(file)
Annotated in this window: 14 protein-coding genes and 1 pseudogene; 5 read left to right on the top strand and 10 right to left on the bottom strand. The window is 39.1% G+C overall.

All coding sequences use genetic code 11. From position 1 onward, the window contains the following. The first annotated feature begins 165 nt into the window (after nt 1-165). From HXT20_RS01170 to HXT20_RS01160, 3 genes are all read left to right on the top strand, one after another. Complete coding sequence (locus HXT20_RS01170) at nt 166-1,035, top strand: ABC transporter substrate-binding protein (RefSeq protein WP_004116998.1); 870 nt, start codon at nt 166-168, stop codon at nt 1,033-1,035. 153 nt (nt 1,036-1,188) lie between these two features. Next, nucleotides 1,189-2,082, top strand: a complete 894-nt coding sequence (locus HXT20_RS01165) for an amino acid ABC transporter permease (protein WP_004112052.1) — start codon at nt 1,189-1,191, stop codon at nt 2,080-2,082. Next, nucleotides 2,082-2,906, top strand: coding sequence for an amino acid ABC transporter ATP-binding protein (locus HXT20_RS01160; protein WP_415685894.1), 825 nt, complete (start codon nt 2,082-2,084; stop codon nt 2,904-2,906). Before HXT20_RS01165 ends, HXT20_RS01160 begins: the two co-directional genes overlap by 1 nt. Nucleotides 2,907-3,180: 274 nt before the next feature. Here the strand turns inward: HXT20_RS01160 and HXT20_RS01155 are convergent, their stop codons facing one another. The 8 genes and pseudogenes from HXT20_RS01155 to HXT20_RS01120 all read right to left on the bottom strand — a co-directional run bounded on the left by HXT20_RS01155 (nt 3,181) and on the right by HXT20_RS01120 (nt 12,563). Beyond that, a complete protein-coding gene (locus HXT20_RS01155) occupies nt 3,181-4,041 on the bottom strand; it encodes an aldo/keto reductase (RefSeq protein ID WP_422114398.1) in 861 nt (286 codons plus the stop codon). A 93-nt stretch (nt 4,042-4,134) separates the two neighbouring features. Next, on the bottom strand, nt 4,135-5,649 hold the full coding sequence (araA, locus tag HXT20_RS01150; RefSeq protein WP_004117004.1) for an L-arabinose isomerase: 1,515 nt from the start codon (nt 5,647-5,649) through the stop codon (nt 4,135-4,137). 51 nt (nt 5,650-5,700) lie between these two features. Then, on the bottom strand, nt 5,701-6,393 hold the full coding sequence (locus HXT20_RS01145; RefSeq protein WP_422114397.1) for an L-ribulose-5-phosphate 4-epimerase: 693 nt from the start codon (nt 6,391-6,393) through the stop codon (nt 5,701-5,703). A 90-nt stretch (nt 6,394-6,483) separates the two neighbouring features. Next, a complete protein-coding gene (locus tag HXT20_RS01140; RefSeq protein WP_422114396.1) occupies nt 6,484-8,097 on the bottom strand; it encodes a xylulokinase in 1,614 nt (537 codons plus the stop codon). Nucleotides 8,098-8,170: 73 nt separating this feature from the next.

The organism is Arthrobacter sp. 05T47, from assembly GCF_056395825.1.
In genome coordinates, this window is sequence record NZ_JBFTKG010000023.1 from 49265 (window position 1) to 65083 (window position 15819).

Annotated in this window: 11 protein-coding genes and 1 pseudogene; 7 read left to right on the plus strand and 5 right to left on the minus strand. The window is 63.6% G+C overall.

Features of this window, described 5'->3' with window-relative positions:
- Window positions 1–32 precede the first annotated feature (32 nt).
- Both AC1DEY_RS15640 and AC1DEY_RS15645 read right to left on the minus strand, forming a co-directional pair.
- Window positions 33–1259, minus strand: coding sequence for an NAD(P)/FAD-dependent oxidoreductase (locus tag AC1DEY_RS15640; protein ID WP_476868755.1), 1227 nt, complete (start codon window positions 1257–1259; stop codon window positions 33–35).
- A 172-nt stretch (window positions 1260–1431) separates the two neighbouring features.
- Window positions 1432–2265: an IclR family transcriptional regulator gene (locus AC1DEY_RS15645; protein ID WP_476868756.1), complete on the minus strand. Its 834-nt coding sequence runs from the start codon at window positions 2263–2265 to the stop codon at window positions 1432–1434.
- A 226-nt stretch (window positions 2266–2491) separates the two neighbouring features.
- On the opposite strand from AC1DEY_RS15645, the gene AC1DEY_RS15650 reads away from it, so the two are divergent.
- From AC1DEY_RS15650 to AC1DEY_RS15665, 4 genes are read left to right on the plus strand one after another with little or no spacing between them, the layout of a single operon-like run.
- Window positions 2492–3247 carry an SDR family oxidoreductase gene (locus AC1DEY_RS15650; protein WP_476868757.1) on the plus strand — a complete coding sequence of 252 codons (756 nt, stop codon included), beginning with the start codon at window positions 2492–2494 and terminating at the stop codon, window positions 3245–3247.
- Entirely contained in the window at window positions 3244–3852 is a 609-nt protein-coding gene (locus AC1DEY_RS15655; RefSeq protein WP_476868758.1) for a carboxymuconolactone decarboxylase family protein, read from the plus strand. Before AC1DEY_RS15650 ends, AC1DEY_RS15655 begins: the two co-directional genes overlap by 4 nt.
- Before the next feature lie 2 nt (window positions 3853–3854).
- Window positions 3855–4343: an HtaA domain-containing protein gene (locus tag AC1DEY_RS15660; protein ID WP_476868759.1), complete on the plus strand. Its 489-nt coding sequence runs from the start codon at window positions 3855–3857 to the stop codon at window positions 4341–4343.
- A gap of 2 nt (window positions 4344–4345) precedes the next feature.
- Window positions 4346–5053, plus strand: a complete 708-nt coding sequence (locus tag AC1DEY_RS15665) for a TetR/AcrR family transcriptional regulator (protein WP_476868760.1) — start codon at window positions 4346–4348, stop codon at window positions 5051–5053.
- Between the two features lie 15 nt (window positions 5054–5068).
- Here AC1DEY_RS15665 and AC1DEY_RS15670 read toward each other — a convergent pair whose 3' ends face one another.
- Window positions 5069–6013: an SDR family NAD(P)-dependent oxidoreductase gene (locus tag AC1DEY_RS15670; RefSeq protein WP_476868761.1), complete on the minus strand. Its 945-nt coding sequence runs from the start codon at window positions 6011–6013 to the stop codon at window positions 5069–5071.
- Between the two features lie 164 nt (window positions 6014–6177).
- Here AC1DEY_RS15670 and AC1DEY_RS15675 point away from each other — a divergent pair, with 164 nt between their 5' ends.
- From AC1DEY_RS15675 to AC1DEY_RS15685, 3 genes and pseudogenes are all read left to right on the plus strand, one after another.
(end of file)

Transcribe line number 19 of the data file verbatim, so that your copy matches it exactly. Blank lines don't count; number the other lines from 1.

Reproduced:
- A gap of 2 nt (window positions 4344–4345) precedes the next feature.